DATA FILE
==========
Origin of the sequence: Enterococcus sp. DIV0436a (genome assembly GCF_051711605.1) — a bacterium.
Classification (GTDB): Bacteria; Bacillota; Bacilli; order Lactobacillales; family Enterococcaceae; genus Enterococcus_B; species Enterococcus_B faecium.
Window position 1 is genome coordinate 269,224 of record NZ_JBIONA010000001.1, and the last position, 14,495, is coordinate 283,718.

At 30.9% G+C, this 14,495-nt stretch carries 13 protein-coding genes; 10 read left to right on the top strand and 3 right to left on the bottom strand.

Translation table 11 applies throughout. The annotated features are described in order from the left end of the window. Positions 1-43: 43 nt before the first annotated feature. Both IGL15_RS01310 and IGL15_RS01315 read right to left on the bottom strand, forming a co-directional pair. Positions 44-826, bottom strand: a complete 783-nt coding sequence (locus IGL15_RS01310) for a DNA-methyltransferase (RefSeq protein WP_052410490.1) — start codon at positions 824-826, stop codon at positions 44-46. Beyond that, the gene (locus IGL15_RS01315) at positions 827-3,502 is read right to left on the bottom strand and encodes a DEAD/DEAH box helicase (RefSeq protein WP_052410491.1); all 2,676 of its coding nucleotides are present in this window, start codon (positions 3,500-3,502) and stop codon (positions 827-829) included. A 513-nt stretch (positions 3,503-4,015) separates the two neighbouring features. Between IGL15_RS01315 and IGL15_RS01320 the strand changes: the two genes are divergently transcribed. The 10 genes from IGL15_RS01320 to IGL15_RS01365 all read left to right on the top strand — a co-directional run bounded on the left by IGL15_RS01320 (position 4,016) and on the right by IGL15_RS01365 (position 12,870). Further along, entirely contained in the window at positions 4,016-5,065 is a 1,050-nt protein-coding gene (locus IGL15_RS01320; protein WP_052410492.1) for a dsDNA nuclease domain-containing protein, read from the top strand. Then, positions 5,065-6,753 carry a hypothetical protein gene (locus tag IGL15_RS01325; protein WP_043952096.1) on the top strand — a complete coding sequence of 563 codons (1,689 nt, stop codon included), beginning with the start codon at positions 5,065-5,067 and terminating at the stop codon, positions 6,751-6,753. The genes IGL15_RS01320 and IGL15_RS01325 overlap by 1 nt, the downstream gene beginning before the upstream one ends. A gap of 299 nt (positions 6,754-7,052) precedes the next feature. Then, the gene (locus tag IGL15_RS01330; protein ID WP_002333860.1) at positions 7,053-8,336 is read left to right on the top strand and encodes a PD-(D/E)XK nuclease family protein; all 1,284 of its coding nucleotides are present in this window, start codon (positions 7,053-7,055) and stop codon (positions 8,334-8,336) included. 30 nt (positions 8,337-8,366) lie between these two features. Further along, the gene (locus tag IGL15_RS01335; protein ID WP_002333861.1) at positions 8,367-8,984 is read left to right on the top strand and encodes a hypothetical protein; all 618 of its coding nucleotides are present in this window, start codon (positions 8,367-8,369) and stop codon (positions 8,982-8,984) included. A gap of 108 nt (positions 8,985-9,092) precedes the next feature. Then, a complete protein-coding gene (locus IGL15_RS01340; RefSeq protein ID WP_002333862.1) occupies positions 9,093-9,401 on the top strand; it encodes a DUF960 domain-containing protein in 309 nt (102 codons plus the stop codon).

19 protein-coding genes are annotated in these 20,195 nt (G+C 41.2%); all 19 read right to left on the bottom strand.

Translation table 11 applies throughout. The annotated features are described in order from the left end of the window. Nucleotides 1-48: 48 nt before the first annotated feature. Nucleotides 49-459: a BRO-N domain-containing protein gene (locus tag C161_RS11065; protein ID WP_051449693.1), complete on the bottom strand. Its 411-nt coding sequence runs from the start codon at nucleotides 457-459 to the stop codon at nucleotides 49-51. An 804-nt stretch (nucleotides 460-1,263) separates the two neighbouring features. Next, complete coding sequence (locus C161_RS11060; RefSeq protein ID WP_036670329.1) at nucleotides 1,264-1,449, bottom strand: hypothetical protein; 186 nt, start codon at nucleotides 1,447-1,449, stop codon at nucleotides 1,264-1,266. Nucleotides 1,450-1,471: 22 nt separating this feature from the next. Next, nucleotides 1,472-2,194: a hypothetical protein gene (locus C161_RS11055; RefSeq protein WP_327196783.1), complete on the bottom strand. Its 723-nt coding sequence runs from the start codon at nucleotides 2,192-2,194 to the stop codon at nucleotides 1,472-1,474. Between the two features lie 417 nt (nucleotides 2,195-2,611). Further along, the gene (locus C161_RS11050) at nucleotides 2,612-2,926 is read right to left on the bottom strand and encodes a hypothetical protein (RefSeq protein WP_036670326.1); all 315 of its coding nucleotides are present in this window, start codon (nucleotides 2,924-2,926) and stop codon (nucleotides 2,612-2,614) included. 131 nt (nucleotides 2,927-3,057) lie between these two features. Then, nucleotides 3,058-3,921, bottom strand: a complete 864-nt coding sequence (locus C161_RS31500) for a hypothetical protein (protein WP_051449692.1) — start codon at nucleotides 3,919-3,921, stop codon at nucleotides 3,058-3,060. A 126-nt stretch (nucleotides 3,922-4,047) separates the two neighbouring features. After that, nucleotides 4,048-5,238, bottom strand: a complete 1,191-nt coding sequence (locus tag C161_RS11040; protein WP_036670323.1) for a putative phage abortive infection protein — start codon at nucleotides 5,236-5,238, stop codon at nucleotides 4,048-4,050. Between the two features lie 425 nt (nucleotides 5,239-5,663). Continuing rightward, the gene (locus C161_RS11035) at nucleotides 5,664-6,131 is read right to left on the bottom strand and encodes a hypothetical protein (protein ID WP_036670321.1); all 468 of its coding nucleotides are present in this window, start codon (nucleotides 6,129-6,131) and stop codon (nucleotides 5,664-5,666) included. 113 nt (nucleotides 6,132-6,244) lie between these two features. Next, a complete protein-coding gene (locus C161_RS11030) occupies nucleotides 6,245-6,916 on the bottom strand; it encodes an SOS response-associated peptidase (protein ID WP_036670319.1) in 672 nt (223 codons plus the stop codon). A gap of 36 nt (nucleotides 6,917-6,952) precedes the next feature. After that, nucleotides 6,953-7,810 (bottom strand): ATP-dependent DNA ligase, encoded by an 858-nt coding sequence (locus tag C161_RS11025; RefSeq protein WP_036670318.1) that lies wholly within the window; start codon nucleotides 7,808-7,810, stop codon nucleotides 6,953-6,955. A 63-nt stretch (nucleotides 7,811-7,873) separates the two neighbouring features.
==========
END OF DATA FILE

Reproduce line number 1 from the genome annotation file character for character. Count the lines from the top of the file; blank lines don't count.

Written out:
Origin of the sequence: Enterococcus sp. DIV0436a (genome assembly GCF_051711605.1) — a bacterium.